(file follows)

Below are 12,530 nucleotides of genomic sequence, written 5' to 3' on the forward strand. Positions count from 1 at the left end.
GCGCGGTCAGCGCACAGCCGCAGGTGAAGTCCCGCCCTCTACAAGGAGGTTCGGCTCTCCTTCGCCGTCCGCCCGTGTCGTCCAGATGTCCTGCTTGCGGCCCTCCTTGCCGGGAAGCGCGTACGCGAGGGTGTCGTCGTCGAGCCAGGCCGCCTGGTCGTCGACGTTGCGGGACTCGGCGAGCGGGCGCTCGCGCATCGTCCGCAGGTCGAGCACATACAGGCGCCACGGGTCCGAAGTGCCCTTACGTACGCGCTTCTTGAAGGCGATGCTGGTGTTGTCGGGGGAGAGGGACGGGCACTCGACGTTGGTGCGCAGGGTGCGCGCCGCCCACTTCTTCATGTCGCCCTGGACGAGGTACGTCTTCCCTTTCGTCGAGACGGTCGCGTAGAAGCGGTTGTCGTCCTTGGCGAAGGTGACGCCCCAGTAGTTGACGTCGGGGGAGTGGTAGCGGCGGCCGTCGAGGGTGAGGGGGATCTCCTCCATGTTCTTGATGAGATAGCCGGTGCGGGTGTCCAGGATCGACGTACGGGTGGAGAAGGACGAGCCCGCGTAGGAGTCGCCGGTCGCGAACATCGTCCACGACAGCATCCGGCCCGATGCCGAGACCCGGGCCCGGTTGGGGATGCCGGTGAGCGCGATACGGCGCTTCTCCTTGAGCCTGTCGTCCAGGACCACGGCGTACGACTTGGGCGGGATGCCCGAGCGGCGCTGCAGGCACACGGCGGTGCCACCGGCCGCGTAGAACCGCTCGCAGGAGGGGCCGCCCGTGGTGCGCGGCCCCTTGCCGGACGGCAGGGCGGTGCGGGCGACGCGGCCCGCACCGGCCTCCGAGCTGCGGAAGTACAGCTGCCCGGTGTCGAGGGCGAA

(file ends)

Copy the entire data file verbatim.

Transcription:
Below are 12,530 nucleotides of genomic sequence, written 5' to 3' on the forward strand. Positions count from 1 at the left end.
GCGCGGTCAGCGCACAGCCGCAGGTGAAGTCCCGCCCTCTACAAGGAGGTTCGGCTCTCCTTCGCCGTCCGCCCGTGTCGTCCAGATGTCCTGCTTGCGGCCCTCCTTGCCGGGAAGCGCGTACGCGAGGGTGTCGTCGTCGAGCCAGGCCGCCTGGTCGTCGACGTTGCGGGACTCGGCGAGCGGGCGCTCGCGCATCGTCCGCAGGTCGAGCACATACAGGCGCCACGGGTCCGAAGTGCCCTTACGTACGCGCTTCTTGAAGGCGATGCTGGTGTTGTCGGGGGAGAGGGACGGGCACTCGACGTTGGTGCGCAGGGTGCGCGCCGCCCACTTCTTCATGTCGCCCTGGACGAGGTACGTCTTCCCTTTCGTCGAGACGGTCGCGTAGAAGCGGTTGTCGTCCTTGGCGAAGGTGACGCCCCAGTAGTTGACGTCGGGGGAGTGGTAGCGGCGGCCGTCGAGGGTGAGGGGGATCTCCTCCATGTTCTTGATGAGATAGCCGGTGCGGGTGTCCAGGATCGACGTACGGGTGGAGAAGGACGAGCCCGCGTAGGAGTCGCCGGTCGCGAACATCGTCCACGACAGCATCCGGCCCGATGCCGAGACCCGGGCCCGGTTGGGGATGCCGGTGAGCGCGATACGGCGCTTCTCCTTGAGCCTGTCGTCCAGGACCACGGCGTACGACTTGGGCGGGATGCCCGAGCGGCGCTGCAGGCACACGGCGGTGCCACCGGCCGCGTAGAACCGCTCGCAGGAGGGGCCGCCCGTGGTGCGCGGCCCCTTGCCGGACGGCAGGGCGGTGCGGGCGACGCGGCCCGCACCGGCCTCCGAGCTGCGGAAGTACAGCTGCCCGGTGTCGAGGGCGAA